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SATELLITE REIGN, a 'spiritual successor' to the classic 1990s action-strategy SYNDICATE series, has launched its Kickstarter appeal.

SYNDICATE was released in 1993 and was a major jump forwards in gaming. It depicted a series of vast cyberpunk cities, with the player controlling four cyborg agents from above. The player had missions to fulfil to transform their small company into a world-dominanting colossus, and immense freedom in how to undertake those missions. Some players would prefer to use sniper rifles and a stealthier approach. Others would prefer to whip out miniguns and drive in all guns blazing. Others would use the 'Persuadatron' to force a massive crowd of mind-controlled minions to rush the enemy with overwhelming numbers. Between missions you could research new equipment, recruit new agents and make more money as part of your plan for global domination. In 1996 it was succeeded by a sequel, SYNDICATE WARS, which did much the same thing but in full 3D with destructible buildings.

In 2012 EA released an ill-advised FPS 'reboot' of the series, which lacked all of the strategic elements and had none of the original attributes apart from some similar weapons. The game was an unmitigated failure.

SATELLITE REIGN is again played from an overhead perspective with four agents, although this time your agents have skills, stats and more specialisations available. There is also only one immense mega-city, rather than lots of little ones. You have more moral choice in this game, being able to work for 'good' corporations as well as trying to conquer the world for your own profit. Several of the guys from the original games are working on it, along with veterans from Rockstar and other companies. They're also only asking for a relatively modest $350,000.

The Adjacent by Christopher Priest


A century or more in the future, Melanie Tarent is killed in a terrorist attack in Turkey by a frightening new weapon. The only trace the weapon leaves behind is a triangular scorch mark on the ground. Her husband, Tibor, returns home to Britain and learns that the same weapon has been deployed on a larger scale in London, leaving a hundred thousand people dead. There appears to be a connection to something in Tibor's past, something he has no memory of.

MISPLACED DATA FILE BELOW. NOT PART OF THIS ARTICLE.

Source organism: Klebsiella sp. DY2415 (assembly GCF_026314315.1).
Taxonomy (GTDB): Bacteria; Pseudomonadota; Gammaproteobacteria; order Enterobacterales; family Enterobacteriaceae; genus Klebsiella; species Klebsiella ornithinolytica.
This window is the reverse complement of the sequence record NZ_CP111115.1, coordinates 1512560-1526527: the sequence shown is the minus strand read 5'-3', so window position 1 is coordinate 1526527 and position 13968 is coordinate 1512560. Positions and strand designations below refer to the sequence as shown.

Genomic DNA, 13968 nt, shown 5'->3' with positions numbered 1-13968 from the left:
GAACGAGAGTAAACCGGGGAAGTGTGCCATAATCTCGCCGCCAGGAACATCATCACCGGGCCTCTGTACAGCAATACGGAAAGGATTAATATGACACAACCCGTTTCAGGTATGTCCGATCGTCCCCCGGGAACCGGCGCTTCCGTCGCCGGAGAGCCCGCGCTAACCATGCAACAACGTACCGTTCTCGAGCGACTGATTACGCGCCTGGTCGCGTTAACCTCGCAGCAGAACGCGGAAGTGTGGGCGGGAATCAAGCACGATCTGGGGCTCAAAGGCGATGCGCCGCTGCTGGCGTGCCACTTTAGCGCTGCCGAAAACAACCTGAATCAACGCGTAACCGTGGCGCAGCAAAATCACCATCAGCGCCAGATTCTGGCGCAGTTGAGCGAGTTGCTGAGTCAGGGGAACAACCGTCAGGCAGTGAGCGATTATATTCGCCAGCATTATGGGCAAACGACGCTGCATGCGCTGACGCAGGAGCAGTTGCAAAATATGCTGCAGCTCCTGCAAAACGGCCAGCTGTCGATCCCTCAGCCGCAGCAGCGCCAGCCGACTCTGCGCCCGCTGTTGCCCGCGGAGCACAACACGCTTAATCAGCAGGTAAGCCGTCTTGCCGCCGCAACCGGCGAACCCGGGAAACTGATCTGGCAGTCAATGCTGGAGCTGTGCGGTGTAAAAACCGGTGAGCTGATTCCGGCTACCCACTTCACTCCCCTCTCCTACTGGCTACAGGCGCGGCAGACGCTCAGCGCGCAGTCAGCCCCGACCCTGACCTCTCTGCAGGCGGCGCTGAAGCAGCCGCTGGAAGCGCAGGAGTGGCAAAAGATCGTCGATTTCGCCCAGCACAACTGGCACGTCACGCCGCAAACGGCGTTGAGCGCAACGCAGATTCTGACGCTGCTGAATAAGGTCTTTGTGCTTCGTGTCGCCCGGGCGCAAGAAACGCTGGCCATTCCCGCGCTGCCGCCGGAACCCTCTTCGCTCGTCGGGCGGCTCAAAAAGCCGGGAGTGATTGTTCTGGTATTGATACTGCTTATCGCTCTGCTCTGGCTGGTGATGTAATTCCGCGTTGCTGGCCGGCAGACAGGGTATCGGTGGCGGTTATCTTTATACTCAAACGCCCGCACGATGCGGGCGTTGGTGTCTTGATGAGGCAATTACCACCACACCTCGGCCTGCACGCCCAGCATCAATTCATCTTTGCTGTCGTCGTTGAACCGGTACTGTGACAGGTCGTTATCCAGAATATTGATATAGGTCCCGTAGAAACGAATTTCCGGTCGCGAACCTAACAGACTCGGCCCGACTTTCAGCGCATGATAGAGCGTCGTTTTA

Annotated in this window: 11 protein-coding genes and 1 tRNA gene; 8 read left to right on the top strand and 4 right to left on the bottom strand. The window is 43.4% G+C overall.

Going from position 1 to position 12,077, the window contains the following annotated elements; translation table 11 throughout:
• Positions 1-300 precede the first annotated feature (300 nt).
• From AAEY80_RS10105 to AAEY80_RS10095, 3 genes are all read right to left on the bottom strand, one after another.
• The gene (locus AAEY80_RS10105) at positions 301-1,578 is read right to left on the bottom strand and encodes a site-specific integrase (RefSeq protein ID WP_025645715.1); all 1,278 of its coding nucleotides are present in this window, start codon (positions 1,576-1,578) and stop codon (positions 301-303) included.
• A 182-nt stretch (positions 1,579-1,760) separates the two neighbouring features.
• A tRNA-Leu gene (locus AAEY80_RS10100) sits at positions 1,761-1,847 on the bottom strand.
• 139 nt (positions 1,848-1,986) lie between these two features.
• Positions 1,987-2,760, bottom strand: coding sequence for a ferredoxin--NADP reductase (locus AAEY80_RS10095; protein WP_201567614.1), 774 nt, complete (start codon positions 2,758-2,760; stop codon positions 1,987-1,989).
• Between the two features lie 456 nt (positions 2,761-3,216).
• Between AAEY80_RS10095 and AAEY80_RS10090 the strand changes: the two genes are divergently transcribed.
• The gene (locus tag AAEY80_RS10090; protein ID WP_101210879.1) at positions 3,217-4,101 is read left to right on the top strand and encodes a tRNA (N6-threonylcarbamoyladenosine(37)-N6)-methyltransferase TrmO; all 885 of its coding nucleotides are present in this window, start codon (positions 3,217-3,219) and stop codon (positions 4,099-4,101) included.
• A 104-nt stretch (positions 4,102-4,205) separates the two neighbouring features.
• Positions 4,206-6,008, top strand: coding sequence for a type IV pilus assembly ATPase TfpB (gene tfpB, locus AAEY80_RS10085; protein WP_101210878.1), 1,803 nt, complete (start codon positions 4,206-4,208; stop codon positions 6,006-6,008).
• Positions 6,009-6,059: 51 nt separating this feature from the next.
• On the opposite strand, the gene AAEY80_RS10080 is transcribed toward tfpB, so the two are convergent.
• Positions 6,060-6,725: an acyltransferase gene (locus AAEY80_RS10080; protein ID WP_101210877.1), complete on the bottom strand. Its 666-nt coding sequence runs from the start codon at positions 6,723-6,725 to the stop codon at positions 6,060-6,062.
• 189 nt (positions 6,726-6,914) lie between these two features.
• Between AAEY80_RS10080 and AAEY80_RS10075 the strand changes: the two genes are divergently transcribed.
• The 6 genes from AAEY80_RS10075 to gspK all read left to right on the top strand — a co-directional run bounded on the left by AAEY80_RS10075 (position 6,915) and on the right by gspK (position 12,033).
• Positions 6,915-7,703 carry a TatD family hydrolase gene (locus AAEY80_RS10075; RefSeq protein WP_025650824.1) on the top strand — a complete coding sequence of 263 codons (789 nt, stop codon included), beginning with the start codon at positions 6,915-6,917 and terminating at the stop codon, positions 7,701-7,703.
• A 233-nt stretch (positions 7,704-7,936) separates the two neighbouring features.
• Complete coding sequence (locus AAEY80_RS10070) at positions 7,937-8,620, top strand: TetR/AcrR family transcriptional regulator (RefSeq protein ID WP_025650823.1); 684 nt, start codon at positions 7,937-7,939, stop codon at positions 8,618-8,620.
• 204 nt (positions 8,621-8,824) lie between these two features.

The events in Tibor's life have ramifications across the years. During WWI a stage magician is sent to the Western Front to help make British reconnaissance aircraft invisible to the enemy and has a chance meeting with one of the most famous writers alive. During WWII a young RAF technician meets a female Polish pilot and learns of her desperate desire to return home and be reunited with her missing lover. And in the English countryside of the near future, a scientist creates the first adjacency, and transforms the world.

Reviewing a Christopher Priest novel is like trying to take a photograph of a car speeding past you at 100mph without any warning. You are, at the very best, only going to capture an indistinct and vague image of what the object is. Photography, perspective and points of view play a major role in Priest's latest novel, as do some of his more familiar subjects: stage magic, WWII aircraft and the bizarre world of the Dream Archipelago. The Adjacent is a mix of the familiar and the strange, the real and the unreal, the lucid and the dreamlike. It's the novel as a puzzle, as so many of Priest's books are, except that Priest hasn't necessarily given you all the pieces to the same puzzle.

The book unfolds in stages, draped on the skeleton of Tibor's adventures (for lack of a better term) in the Islamic Republic of Great Britain. The normal eye-rolling which accompanies any suggestion that Britain could ever become such is mediated here by knowing some of Priest's narrative tricks. This is a future, not the future, and it is possible that it may not be the future of our world but another where history has unfolded differently. From this linking narrative we move back to the First World War, forwards to the Second, sideways to one of the islands of the Dream Archipelago and, in the middle of it all, a short interlude in an English scientist's garden which may hold the key to the whole thing. The book's ending is revelatory, but only in the sense that you can now see the destination, not necessarily that you understand how you got there. As is also traditional with Priest's books, a full and richer understanding of the text will have to wait for re-reads. That said, Priest does play fair: by the end of the first read you should be starting to get a handle on what's going on.

Of course, the novel's satisfaction as a puzzle and an impressive work of intellect would be nothing without Priest's formidable skills with prose, character, detail and atmosphere. His research is put to good use, with the historical settings of the First and Second World Wars evoked to good effect. The future world he paints is convincing as well as disturbing. His central characters - many of whom seem to be doubles or reflections of one another - are convincing and detailed, with their growing frustration as events become more bizarre and inexplicable well-depicted. It also helps that all of the puzzles and mysteries surround that simplest and most traditional of narratives: a love story.